Many people neglect to consider how their comprehensive estate plan might change upon a second or third marriage. Whether your marriage ended through divorce or untimely death, it is crucial to consider the changes that need to be made to wills, trusts, powers of attorney or other estate planning documents.
The same reasons you worked with an attorney to develop an estate plan all of those years ago are still valid. In fact, it might be more important to revisit those documents than it was to develop the originals in the first place. If you remarry, your estate planning documents might list the wrong heirs, health care proxy or organizations to be funded by a trust. It is crucial that you explore the language of the original documents to ensure the correct parties are listed.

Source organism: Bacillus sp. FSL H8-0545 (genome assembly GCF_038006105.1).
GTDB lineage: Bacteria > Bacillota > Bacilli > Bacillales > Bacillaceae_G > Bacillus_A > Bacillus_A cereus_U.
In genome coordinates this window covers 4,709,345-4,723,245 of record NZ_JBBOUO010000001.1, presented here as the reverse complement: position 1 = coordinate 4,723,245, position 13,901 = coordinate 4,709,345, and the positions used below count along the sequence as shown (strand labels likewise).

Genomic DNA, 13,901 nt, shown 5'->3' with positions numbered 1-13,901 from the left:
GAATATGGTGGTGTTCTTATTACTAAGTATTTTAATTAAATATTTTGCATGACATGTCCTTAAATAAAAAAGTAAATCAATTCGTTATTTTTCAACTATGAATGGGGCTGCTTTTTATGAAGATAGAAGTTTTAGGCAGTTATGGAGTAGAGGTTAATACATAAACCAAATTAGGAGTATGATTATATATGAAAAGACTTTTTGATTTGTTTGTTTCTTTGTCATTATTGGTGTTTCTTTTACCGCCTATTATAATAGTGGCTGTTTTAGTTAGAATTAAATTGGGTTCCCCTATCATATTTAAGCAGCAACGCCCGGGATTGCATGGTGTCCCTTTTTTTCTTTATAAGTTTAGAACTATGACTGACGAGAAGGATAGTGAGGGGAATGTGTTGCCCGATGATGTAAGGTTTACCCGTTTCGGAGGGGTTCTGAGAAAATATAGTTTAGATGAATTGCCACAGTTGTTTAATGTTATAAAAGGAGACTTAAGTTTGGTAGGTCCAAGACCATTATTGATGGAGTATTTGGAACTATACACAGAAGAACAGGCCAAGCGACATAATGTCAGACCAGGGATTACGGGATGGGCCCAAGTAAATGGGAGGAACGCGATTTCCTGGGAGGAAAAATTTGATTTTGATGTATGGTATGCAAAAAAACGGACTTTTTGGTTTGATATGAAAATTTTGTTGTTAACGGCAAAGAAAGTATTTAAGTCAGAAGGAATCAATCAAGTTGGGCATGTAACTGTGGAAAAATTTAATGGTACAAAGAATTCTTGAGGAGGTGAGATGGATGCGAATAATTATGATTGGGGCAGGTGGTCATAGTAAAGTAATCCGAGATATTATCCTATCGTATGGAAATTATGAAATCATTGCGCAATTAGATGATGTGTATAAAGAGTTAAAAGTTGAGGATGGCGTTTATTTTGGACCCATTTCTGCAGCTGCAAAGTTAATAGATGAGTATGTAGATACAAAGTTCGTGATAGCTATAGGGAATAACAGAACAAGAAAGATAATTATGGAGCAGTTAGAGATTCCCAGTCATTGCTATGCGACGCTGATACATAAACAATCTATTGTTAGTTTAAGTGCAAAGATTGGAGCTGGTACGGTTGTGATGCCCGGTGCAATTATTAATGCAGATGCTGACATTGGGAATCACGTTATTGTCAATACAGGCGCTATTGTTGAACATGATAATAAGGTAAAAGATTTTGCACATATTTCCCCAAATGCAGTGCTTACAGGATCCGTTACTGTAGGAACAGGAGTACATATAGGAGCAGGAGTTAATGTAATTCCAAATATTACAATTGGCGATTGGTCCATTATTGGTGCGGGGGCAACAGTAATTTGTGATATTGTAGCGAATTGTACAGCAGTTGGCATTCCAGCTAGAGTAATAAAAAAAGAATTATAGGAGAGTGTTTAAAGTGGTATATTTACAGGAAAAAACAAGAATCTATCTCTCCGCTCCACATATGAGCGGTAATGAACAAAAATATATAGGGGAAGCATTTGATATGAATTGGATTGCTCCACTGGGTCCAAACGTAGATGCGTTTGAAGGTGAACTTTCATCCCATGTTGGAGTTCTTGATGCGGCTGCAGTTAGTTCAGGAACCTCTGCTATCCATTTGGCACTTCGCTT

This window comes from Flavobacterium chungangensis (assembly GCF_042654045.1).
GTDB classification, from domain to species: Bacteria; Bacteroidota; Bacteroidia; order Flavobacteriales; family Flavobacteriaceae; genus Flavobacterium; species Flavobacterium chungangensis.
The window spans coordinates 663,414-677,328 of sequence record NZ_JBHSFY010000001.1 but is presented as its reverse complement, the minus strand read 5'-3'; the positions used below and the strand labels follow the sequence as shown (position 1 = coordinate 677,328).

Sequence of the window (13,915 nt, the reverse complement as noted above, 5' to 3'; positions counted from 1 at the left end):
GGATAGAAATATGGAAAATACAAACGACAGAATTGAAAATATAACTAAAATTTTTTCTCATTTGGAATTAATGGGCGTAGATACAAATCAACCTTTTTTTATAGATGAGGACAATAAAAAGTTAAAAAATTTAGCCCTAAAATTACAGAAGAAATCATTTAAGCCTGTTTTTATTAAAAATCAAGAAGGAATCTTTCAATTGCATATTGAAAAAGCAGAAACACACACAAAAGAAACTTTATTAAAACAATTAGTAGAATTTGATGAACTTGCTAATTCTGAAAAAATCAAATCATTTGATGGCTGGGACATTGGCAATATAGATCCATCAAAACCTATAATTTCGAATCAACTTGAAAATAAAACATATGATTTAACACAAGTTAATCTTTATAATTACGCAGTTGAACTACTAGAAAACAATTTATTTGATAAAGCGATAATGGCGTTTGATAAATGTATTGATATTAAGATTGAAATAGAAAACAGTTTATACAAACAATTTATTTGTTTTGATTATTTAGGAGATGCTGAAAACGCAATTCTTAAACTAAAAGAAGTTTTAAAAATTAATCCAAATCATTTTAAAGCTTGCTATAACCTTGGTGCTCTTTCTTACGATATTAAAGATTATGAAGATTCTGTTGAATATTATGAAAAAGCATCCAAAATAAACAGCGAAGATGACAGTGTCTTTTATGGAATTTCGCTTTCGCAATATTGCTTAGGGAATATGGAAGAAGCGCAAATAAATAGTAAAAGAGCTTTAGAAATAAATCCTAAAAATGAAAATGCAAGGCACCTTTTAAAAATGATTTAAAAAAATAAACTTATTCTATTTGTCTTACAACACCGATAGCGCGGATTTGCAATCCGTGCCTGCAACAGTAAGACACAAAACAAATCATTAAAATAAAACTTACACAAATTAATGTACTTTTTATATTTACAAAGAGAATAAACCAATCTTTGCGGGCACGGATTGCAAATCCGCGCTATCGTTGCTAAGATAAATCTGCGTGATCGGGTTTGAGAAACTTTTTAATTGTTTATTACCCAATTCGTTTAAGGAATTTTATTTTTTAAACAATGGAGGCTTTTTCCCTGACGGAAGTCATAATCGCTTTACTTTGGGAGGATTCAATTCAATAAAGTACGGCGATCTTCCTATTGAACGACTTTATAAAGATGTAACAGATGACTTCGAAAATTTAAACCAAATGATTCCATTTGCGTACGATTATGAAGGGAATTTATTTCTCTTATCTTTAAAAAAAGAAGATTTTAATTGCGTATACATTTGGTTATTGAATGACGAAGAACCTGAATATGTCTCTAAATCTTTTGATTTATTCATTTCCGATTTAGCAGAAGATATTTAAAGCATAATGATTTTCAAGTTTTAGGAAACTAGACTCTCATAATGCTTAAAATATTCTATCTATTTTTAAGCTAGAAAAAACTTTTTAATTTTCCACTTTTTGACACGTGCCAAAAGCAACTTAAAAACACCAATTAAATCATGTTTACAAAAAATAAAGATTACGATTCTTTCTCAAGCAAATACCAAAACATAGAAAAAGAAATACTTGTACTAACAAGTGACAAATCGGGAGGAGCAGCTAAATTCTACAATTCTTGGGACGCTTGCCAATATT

Nowhere is this discrepancy more prevalent than in estate litigation. In the worst case scenario, you are involved in a fatal accident before you had a chance to update your wishes. In this case, your estate will likely be mired in months or years of litigation to reach a successful compromise regarding the distribution of your assets.
Even more complex is the possibility of children in your second marriage. If your will does not specifically mention your new family members, the probate process and resulting litigation can be contentious and emotionally charged . . . essentially pitting one family against the other.
To avoid unnecessary litigation, it is important that you work with an experienced estate planning attorney to ensure your documents are accurate and up-to-date. The best way to avoid future trouble is by being proactive in the present.